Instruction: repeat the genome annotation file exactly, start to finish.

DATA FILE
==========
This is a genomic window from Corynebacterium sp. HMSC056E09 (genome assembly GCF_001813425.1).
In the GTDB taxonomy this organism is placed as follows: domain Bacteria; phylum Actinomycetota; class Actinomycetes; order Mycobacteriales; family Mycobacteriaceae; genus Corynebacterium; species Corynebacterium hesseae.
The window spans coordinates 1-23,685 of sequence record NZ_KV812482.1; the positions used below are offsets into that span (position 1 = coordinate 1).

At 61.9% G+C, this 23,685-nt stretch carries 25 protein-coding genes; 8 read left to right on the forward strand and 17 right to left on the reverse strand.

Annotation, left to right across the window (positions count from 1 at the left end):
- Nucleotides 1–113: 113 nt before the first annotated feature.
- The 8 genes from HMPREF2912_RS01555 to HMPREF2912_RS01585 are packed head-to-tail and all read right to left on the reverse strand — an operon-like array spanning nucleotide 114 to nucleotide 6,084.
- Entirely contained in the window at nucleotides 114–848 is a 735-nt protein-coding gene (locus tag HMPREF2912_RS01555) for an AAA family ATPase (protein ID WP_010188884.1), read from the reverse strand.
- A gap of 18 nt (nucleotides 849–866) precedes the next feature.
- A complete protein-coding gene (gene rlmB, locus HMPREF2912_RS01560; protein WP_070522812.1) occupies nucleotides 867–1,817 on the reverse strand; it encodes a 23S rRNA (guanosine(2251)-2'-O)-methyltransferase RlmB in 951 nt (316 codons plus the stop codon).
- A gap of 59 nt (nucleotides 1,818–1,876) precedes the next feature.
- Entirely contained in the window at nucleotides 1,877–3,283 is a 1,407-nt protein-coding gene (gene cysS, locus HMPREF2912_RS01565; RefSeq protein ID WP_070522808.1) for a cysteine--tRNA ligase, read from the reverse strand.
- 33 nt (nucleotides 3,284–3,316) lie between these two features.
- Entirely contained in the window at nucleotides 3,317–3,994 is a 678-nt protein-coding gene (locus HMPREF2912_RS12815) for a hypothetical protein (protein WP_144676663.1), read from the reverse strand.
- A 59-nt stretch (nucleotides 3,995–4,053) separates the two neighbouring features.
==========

This is a genomic window from Corynebacterium sp. HMSC056E09 (genome assembly GCF_001813425.1).
In the GTDB taxonomy this organism is placed as follows: domain Bacteria; phylum Actinomycetota; class Actinomycetes; order Mycobacteriales; family Mycobacteriaceae; genus Corynebacterium; species Corynebacterium hesseae.
The window spans coordinates 1-23,685 of sequence record NZ_KV812482.1; the positions used below are offsets into that span (position 1 = coordinate 1).

At 61.9% G+C, this 23,685-nt stretch carries 25 protein-coding genes; 8 read left to right on the forward strand and 17 right to left on the reverse strand.

Annotation, left to right across the window (positions count from 1 at the left end):
- Nucleotides 1–113: 113 nt before the first annotated feature.
- The 8 genes from HMPREF2912_RS01555 to HMPREF2912_RS01585 are packed head-to-tail and all read right to left on the reverse strand — an operon-like array spanning nucleotide 114 to nucleotide 6,084.
- Entirely contained in the window at nucleotides 114–848 is a 735-nt protein-coding gene (locus tag HMPREF2912_RS01555) for an AAA family ATPase (protein ID WP_010188884.1), read from the reverse strand.
- A gap of 18 nt (nucleotides 849–866) precedes the next feature.
- A complete protein-coding gene (gene rlmB, locus HMPREF2912_RS01560; protein WP_070522812.1) occupies nucleotides 867–1,817 on the reverse strand; it encodes a 23S rRNA (guanosine(2251)-2'-O)-methyltransferase RlmB in 951 nt (316 codons plus the stop codon).
- A gap of 59 nt (nucleotides 1,818–1,876) precedes the next feature.
- Entirely contained in the window at nucleotides 1,877–3,283 is a 1,407-nt protein-coding gene (gene cysS, locus HMPREF2912_RS01565; RefSeq protein ID WP_070522808.1) for a cysteine--tRNA ligase, read from the reverse strand.
- 33 nt (nucleotides 3,284–3,316) lie between these two features.
- Entirely contained in the window at nucleotides 3,317–3,994 is a 678-nt protein-coding gene (locus HMPREF2912_RS12815) for a hypothetical protein (protein WP_144676663.1), read from the reverse strand.
- A 59-nt stretch (nucleotides 3,995–4,053) separates the two neighbouring features.